US warns Israel over humanitarian crisis in Gaza


The US has issued some of its strongest criticism of Israel’s conduct in the war against Hamas, as growing pressure to speed up the delivery of humanitarian supplies into Gaza increases.

US secretary of state Antony Blinken said there was a gap between the Israeli government’s declared intentions to protect civilians and the mounting casualties seen on the ground.

“As we stand here almost a week into this campaign into the south … it remains imperative that Israel put a premium on civilian protection,”

Blinken states this at a press conference after a meeting with British foreign secretary David Cameron in Washington.

“And there does remain a gap between … the intent to protect civilians and the actual results that we’re seeing on the ground,” Blinken said.

More than 17,000 people have been killed in Gaza, according to the Hamas-run health ministry, since 7 October when Israel began bombarding the territory in response to a cross-border rampage by Hamas militants.

Israel says it intends to wipe out Hamas but is doing everything possible to get civilians out of harm’s way, including warnings about military operations.

In a phone call with Netanyahu on Thursday, US president Joe Biden “emphasised the critical need to protect civilians and to separate the civilian population from Hamas”, the White House said in a statement.

Despite the warnings, hundreds more Palestinians were killed on Thursday according to the Hamas health ministry, and Israel pressed on with its offensive in and around Gaza’s main cities.

Early Friday, the health ministry reported another 40 dead in strikes near Gaza City, and “dozens” more in Jabalia and Khan Yunis.

Israel’s military has continued its heavy bombardment amid intense fighting in Gaza as its war with Hamas hit the two-month mark and the resulting humanitarian crisis threatened a breakdown of public order.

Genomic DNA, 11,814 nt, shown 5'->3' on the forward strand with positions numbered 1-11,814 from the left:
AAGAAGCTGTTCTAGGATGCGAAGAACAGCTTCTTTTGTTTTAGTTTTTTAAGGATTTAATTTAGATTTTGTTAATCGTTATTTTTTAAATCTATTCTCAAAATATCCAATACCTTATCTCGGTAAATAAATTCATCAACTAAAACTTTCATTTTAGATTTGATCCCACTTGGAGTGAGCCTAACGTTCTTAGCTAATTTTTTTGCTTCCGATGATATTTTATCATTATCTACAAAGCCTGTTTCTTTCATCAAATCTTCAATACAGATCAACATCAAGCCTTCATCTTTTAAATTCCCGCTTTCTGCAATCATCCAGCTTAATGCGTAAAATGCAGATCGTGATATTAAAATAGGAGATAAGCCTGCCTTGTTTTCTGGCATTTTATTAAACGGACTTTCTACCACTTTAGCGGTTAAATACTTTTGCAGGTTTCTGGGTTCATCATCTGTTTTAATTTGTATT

About 1.87 million people in Gaza, more than 80% of the population of 2.3 million, have fled their homes in the past two months, according to the UN.

Many families have been displaced multiple times, and are living in tents and overcrowded makeshift shelters.

The mass civilian casualties in the conflict have sparked global concern, heightened by dire shortages caused by an Israeli siege that has seen only limited access for food, water, fuel and medicines in Gaza.

On Thursday, Israel agreed at the request of the United States to open the Kerem Shalom border crossing in southern Gaza for the screening and inspection of trucks and their cargo, for the first time since the outbreak of the war.

If that were to happen, UN aid chief Martin Griffith said it would represent a major boost for humanitarian operations.

“It would be the first miracle we’ve seen for some weeks, but would also be a huge boost to the logistical process and logistical base of a humanitarian operation,” he said.

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